Note: this is just one way to practice journaling; the specifics of which continue to be in flux for me! Journaling doesn’t exist with words like “right way” or “wrong way”. It’s an artistic practice of self-therapy. Feel free to disregard completely and do everything completely opposite, as long as it helps you hold space for yourself and explore your thoughts and emotions.
- writing surface: digital and physical are both great: whatever gets you writing. I find digital lets me get words out faster, use more of it in my writing elsewhere, embed links and photos, avoid hand cramping, and review things easier. On the other hand, having a backspace defeats some of the purpose of journaling, there’s privacy and legal considerations, and it’s harder out in wild environments than a good notebook.
- I use Obsidian. No app is perfect; all require compromise. With Obsidian, I get great performance on my computer, a very versatile format and sync strategy (folder of markdown files in iCloud), and good blog post drafts. But I have to accept an unusable iOS app, meh search capabilities, no transclusion, and I miss being able to outline like in Roam.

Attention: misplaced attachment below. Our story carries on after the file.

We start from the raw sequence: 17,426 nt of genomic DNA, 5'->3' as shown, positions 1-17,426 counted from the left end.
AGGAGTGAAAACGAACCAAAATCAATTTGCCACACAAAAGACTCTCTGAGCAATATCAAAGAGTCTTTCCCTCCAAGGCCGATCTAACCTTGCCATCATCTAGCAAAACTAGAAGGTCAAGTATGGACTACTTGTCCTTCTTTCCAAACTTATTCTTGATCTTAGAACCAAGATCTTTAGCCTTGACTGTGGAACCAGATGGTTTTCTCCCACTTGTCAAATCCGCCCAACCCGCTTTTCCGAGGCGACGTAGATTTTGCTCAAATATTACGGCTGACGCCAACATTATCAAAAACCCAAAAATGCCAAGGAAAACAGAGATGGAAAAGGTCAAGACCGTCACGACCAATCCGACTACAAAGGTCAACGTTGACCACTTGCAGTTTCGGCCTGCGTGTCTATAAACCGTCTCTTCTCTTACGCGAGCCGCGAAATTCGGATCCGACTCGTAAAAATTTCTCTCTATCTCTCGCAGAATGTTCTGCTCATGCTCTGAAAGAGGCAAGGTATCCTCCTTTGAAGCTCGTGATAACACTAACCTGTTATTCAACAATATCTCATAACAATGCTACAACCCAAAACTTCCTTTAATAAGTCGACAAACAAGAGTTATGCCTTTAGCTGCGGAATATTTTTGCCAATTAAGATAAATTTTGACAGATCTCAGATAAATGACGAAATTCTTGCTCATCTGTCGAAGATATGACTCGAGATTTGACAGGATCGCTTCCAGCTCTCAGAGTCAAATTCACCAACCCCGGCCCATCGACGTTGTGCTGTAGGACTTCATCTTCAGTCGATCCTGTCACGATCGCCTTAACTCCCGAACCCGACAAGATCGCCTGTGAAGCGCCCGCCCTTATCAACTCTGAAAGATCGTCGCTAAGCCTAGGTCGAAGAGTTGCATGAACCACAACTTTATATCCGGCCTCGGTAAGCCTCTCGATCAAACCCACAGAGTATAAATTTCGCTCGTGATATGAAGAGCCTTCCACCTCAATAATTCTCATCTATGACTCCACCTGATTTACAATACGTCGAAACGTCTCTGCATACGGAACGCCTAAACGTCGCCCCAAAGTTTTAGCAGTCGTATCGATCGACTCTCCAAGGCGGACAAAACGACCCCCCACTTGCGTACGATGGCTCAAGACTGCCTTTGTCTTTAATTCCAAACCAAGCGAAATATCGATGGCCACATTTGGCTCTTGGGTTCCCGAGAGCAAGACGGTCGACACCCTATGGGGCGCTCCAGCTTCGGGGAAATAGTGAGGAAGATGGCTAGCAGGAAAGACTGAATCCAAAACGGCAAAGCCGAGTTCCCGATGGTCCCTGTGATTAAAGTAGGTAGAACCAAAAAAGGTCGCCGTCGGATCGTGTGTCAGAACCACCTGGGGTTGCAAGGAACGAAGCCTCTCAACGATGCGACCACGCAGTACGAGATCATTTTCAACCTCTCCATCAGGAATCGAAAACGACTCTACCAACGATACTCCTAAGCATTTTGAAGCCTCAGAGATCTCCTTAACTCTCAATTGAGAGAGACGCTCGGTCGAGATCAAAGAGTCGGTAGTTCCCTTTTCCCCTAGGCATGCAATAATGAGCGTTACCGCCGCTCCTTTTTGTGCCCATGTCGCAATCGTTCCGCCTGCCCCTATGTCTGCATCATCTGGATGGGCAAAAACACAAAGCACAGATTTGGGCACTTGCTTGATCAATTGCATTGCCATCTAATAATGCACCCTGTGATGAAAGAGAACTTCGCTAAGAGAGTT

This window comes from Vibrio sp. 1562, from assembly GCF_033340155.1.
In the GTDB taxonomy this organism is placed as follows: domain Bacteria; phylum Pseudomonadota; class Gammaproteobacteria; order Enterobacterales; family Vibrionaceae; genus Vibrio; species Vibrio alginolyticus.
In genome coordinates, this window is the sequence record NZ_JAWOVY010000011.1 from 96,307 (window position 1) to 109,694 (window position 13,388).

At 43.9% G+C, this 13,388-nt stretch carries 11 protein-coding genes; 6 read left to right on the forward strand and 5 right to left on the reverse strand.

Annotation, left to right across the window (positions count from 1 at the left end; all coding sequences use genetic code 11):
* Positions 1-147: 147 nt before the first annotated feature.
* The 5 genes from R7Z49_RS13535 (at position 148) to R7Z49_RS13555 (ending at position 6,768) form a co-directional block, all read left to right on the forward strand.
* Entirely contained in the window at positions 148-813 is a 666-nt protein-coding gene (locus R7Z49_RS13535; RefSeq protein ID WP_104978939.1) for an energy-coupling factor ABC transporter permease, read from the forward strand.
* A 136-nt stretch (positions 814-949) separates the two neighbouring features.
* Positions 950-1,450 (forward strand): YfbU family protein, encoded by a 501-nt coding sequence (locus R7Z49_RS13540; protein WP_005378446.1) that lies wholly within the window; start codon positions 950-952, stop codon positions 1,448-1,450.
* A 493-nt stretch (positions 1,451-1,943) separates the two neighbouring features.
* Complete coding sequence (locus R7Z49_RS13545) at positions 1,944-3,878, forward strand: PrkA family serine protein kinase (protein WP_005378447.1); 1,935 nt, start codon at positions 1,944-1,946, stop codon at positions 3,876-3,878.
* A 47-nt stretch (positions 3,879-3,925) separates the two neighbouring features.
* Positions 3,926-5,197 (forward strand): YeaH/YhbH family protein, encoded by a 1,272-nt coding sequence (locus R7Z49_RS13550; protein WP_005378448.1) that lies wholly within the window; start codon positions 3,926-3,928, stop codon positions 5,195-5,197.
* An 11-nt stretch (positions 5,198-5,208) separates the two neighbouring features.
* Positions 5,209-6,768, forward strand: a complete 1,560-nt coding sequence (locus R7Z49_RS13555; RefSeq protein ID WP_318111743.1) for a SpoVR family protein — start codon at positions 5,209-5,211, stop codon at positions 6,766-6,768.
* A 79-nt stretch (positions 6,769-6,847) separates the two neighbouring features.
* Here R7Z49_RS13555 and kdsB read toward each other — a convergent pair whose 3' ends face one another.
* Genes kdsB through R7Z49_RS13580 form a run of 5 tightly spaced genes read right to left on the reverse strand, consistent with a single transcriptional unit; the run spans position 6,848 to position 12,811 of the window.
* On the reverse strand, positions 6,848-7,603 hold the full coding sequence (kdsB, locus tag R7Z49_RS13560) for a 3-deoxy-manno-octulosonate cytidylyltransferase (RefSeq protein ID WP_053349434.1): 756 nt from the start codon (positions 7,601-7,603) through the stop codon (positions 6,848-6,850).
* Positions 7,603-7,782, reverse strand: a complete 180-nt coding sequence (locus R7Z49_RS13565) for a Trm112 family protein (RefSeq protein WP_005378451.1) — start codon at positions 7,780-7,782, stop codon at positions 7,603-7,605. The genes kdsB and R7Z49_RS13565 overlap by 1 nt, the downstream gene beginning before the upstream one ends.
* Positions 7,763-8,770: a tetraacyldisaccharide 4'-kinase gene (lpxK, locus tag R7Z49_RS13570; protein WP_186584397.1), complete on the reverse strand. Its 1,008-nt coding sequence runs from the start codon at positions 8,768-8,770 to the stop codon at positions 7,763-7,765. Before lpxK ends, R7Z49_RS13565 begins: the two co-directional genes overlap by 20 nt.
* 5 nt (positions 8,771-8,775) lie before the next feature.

- When I use paper, I like LEUCHTTURM1917 (lined) and Maruman (gridded) and a trusty Pilot G2 pen.
- I have a dedicated laptop for it. Being able to open it and go directly to writing without saving and minimizing a dozen projects is worth holding onto an old work laptop (13 inch 2020 Macbook Pro).
- when: as I’m drinking my first cup of coffee works best. Doing it before a long walk is nice. Doing it after a long walk is also nice. Like a workout habit, if I don’t make time for it life won’t either.
- Some mornings are busy. On those days I’ll find a time in the afternoon or evening to get to it. Writing from new places at different times of day and energy levels is fun! But it’s easiest to build consistent habits to start.